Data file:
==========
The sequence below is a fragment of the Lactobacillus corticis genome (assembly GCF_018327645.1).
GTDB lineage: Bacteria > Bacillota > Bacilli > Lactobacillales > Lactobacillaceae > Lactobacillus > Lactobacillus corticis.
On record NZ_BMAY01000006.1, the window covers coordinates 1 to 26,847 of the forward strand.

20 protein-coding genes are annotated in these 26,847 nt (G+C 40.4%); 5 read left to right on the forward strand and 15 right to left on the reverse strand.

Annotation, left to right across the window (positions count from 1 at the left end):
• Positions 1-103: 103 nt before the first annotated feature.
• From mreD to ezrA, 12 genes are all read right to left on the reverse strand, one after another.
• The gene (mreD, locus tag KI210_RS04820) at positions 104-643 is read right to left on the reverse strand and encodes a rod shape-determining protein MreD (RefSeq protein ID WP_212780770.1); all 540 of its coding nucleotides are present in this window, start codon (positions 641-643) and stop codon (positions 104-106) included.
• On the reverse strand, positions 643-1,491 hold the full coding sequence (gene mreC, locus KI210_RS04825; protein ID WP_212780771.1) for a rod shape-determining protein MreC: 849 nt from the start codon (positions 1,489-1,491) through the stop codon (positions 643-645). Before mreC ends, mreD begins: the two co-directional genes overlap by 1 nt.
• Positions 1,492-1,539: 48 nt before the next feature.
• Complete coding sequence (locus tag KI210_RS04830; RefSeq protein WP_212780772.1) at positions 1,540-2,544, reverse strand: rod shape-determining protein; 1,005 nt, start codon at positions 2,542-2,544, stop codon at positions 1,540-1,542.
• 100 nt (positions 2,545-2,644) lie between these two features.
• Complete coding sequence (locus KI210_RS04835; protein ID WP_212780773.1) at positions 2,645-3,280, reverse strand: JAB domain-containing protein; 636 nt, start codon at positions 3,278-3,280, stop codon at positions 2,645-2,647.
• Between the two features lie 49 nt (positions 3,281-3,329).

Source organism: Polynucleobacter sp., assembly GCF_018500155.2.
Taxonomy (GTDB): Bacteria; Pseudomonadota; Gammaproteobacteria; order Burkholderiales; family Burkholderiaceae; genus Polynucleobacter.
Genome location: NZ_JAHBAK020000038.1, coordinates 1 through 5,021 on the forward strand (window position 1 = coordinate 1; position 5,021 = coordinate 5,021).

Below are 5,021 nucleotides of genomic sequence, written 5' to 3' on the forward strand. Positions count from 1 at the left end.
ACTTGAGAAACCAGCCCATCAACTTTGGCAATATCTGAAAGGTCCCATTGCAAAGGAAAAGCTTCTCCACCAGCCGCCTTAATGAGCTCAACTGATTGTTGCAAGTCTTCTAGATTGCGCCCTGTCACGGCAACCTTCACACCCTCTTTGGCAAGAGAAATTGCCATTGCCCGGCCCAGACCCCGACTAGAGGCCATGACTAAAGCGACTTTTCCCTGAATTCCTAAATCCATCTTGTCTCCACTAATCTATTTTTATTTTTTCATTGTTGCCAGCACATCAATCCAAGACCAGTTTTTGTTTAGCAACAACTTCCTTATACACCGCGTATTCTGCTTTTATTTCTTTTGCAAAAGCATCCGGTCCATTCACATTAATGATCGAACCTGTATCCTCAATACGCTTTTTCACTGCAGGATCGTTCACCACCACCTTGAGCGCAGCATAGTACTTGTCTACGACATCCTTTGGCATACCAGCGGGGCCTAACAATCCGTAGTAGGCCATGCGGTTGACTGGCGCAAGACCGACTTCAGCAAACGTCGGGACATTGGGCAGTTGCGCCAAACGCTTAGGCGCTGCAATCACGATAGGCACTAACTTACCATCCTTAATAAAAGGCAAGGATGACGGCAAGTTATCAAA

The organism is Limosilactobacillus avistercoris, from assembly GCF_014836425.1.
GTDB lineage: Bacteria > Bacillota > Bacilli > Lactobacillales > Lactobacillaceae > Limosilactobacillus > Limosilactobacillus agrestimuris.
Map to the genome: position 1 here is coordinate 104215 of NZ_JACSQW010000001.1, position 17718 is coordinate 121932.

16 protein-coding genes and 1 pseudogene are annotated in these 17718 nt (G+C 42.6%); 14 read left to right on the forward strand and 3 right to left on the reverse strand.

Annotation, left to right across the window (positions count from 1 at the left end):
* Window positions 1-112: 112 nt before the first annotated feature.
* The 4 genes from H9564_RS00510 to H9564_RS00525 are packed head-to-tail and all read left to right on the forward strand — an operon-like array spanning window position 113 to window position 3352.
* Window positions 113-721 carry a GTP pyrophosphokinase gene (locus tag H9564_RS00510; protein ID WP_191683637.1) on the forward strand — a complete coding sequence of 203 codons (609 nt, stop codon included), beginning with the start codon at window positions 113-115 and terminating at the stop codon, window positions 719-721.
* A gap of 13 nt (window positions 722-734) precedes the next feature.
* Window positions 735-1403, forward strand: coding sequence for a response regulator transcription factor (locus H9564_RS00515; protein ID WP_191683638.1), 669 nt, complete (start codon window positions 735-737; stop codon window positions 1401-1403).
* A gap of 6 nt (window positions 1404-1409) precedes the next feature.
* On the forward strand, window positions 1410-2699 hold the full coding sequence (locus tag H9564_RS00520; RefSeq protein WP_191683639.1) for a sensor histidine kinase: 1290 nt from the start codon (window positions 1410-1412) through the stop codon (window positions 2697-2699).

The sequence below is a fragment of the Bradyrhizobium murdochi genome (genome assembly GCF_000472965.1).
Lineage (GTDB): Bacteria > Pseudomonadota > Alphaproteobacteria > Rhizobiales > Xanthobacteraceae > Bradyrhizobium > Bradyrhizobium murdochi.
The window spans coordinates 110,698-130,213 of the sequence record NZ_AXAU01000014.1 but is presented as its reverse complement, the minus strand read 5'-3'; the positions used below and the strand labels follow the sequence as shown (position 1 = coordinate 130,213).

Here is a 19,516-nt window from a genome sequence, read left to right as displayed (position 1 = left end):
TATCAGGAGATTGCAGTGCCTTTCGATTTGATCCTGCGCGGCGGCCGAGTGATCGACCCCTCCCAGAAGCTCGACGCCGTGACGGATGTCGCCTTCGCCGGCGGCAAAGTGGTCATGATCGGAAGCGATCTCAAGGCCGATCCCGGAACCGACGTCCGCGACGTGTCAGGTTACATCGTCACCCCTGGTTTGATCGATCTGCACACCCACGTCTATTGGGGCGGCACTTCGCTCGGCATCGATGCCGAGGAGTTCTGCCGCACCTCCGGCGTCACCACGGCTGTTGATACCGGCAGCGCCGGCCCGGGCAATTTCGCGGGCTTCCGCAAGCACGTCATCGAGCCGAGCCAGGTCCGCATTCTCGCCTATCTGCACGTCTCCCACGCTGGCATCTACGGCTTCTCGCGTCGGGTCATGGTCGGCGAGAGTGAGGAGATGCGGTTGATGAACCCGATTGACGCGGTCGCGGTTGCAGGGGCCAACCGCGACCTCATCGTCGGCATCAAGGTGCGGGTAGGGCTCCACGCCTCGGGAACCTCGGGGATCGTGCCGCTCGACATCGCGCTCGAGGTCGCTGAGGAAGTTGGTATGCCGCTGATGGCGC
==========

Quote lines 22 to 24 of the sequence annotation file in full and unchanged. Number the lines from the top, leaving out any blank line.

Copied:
Map to the genome: position 1 here is coordinate 104215 of NZ_JACSQW010000001.1, position 17718 is coordinate 121932.

16 protein-coding genes and 1 pseudogene are annotated in these 17718 nt (G+C 42.6%); 14 read left to right on the forward strand and 3 right to left on the reverse strand.

Annotation, left to right across the window (positions count from 1 at the left end):